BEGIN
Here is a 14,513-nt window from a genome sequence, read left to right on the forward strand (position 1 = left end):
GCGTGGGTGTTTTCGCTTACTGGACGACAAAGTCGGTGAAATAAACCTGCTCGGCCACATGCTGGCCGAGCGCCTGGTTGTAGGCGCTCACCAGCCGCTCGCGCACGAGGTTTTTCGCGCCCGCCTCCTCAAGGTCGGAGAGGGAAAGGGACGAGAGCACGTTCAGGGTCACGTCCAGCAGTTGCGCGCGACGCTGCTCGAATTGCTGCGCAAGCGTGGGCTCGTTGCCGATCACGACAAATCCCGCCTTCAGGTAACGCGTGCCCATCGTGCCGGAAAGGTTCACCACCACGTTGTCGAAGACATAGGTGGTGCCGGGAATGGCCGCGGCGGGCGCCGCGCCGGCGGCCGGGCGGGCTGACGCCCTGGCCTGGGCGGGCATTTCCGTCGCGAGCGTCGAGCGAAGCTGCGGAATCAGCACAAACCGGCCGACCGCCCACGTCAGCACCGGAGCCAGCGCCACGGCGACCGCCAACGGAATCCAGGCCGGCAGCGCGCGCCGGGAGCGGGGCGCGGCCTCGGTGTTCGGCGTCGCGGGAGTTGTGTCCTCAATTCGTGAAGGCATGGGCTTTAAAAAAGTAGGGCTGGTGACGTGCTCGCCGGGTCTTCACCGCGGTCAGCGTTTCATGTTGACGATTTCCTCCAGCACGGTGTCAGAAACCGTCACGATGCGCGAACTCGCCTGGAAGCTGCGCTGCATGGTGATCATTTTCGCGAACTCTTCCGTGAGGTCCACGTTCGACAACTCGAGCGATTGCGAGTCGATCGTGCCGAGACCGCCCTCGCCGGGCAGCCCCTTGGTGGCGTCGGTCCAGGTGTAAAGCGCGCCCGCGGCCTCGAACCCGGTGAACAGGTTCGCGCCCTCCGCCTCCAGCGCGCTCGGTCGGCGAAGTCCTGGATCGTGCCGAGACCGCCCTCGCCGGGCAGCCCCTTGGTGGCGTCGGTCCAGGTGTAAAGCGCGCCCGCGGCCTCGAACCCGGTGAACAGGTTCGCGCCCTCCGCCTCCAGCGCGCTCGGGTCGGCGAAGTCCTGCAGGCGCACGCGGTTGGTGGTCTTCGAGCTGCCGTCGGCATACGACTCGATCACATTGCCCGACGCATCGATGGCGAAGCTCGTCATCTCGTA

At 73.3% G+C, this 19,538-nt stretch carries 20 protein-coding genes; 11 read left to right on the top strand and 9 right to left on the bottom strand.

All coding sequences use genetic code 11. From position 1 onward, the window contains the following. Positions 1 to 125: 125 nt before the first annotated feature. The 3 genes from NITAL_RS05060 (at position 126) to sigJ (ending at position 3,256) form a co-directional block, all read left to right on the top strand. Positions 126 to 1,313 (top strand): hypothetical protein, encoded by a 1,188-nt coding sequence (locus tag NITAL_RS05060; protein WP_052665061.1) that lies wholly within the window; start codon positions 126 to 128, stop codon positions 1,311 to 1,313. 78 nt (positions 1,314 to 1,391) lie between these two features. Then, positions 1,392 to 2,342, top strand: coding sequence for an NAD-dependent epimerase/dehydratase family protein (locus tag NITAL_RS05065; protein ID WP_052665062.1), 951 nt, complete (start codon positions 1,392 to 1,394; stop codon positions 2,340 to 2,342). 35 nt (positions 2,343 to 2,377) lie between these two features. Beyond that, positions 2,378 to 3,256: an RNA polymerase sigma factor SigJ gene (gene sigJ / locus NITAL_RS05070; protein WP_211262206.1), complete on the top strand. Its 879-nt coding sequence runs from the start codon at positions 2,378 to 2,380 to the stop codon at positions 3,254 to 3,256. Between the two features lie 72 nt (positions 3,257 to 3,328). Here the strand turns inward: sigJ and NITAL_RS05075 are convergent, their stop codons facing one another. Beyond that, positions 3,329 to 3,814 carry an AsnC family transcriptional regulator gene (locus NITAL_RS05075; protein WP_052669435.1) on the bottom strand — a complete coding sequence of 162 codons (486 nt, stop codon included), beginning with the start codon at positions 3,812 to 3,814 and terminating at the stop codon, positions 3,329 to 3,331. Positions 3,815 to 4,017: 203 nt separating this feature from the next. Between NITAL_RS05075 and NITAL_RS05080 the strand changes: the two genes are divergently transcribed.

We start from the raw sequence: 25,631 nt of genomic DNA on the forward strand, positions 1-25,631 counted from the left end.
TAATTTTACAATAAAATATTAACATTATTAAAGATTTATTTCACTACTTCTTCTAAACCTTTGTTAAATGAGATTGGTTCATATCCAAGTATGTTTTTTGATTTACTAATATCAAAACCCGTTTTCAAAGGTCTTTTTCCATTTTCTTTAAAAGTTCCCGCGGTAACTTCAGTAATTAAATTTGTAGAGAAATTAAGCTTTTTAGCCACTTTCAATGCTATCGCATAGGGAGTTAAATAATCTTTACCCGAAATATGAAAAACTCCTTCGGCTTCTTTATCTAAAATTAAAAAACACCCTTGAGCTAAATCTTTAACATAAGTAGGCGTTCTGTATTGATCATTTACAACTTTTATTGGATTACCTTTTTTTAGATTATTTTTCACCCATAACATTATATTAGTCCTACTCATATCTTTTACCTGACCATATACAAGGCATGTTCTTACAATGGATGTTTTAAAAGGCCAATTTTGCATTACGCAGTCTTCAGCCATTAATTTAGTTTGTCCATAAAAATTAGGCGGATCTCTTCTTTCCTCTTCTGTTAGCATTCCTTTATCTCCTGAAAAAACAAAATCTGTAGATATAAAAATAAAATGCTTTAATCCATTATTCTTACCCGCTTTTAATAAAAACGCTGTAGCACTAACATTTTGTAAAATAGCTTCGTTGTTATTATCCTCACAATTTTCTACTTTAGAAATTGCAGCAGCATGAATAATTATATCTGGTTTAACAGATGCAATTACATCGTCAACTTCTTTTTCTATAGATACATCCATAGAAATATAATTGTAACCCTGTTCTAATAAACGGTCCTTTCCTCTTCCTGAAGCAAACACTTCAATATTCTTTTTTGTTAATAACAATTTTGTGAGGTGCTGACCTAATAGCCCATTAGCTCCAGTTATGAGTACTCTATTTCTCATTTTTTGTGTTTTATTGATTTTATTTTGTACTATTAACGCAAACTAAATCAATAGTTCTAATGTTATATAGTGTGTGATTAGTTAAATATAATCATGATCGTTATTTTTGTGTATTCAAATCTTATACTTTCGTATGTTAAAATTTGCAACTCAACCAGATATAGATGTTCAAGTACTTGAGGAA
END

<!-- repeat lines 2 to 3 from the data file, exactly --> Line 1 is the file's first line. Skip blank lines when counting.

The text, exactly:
GCGTGGGTGTTTTCGCTTACTGGACGACAAAGTCGGTGAAATAAACCTGCTCGGCCACATGCTGGCCGAGCGCCTGGTTGTAGGCGCTCACCAGCCGCTCGCGCACGAGGTTTTTCGCGCCCGCCTCCTCAAGGTCGGAGAGGGAAAGGGACGAGAGCACGTTCAGGGTCACGTCCAGCAGTTGCGCGCGACGCTGCTCGAATTGCTGCGCAAGCGTGGGCTCGTTGCCGATCACGACAAATCCCGCCTTCAGGTAACGCGTGCCCATCGTGCCGGAAAGGTTCACCACCACGTTGTCGAAGACATAGGTGGTGCCGGGAATGGCCGCGGCGGGCGCCGCGCCGGCGGCCGGGCGGGCTGACGCCCTGGCCTGGGCGGGCATTTCCGTCGCGAGCGTCGAGCGAAGCTGCGGAATCAGCACAAACCGGCCGACCGCCCACGTCAGCACCGGAGCCAGCGCCACGGCGACCGCCAACGGAATCCAGGCCGGCAGCGCGCGCCGGGAGCGGGGCGCGGCCTCGGTGTTCGGCGTCGCGGGAGTTGTGTCCTCAATTCGTGAAGGCATGGGCTTTAAAAAAGTAGGGCTGGTGACGTGCTCGCCGGGTCTTCACCGCGGTCAGCGTTTCATGTTGACGATTTCCTCCAGCACGGTGTCAGAAACCGTCACGATGCGCGAACTCGCCTGGAAGCTGCGCTGCATGGTGATCATTTTCGCGAACTCTTCCGTGAGGTCCACGTTCGACAACTCGAGCGATTGCGAGTCGATCGTGCCGAGACCGCCCTCGCCGGGCAGCCCCTTGGTGGCGTCGGTCCAGGTGTAAAGCGCGCCCGCGGCCTCGAACCCGGTGAACAGGTTCGCGCCCTCCGCCTCCAGCGCGCTCGGTCGGCGAAGTCCTGGATCGTGCCGAGACCGCCCTCGCCGGGCAGCCCCTTGGTGGCGTCGGTCCAGGTGTAAAGCGCGCCCGCGGCCTCGAACCCGGTGAACAGGTTCGCGCCCTCCGCCTCCAGCGCGCTCGGGTCGGCGAAGTCCTGCAGGCGCACGCGGTTGGTGGTCTTCGAGCTGCCGTCGGCATACGACTCGATCACATTGCCCGACGCATCGATGGCGAAGCTCGTCATCTCGTA

At 73.3% G+C, this 19,538-nt stretch carries 20 protein-coding genes; 11 read left to right on the top strand and 9 right to left on the bottom strand.